Top Metro Execs Asked About Crime Spike on Buses and Trains - NBC Southern California

Top Metro Execs Asked About Crime Spike on Buses and Trains

Board members say they are not kept in the loop about violent or dangerous incidents in the massive transportation system



    Top Metro Execs Asked About Crime Spike on Buses and Trains
    A spike in crime on buses and trains run by L.A. County's Metropolitan Transportation Authority has riders worried.

    Top executives at the Metropolitan Transportation Authority faced questions on Thursday from board members frustrated over what they say is a lack of information about rising incidents of serious crime on L.A. County buses and trains, NBC4 has learned.

    More: Crime Spikes on Metro Trains and Buses | Violent Attacks Worry Bus Riders

    In a closed-door session of the executive management committee, MTA chief executive Art Leahey and transit chief Patrick Jordan discussed recent violent incidents on the countywide system’s buses and trains, according to a spokesman for board chair and County Supervisor Michael Antonovich and another source.

    They also addressed the death last month of a woman who fell from a malfunctioning escalator, according to an agenda for the meeting.

    Crime Spikes on Metro Buses and Trains, Data Shows

    [LA] Crime Spikes on Metro Buses and Trains, Data Shows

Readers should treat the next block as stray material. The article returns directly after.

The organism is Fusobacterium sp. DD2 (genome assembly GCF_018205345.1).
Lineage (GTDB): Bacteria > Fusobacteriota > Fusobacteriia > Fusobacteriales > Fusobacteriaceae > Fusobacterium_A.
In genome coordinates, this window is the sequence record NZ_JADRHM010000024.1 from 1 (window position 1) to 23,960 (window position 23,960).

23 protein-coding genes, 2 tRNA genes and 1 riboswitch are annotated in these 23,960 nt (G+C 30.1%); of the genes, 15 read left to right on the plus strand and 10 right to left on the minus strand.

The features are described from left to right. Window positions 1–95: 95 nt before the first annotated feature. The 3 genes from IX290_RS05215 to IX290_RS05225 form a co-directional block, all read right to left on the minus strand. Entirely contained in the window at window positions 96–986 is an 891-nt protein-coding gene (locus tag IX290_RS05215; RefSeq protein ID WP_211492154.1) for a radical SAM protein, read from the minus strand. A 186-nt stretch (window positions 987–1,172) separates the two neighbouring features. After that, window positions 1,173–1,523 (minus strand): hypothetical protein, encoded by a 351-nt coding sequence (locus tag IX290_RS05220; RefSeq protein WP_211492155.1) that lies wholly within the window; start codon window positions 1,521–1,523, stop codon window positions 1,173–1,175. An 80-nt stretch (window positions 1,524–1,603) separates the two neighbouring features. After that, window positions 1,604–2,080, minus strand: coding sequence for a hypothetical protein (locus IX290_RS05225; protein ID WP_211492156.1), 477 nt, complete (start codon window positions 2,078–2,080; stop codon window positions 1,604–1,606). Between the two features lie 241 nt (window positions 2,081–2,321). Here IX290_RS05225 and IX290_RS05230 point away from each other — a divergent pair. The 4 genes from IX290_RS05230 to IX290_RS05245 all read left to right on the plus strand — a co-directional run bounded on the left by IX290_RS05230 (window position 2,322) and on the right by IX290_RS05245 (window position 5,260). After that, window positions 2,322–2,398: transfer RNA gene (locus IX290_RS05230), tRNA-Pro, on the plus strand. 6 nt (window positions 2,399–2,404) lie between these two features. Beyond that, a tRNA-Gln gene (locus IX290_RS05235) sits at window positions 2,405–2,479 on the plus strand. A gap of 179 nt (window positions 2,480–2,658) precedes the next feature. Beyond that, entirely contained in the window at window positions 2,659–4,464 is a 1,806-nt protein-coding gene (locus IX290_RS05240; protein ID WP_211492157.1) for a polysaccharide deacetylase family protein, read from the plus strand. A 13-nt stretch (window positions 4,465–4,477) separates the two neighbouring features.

Statistics show there has been a significant spike in crime this year on MTA buses and trains. An increased law enforcement presence on public transportation hopes to flatten the assault rate. Patrick Healy reports from Downtown LA for the NBC4 News at 6 p.m. on Nov. 14, 2012.
    (Published Wednesday, Nov. 14, 2012)

    The meeting came a day after an exclusive report by NBC4 on an increase in serious crime on the agency’s massive Metro system.

    For the first ten months of 2012, assaults were up 13.5 percent on buses and trains, and robberies were up 42 percent.

    Last week, an 18-year-old cognitively disabled woman was allegedly raped on a bus as it rode through Baldwin Hills. It was the fourth rape so far this year on a transit vehicle or at a station.

    The agency does not count assaults at bus stops, because it does not view bus stops as part of its territory.

    In another development on Thursday, the Los Angeles County coroner ruled that the death of an 89-year-old man who had been assaulted on an MTA bus last month was not due to the beating he received.

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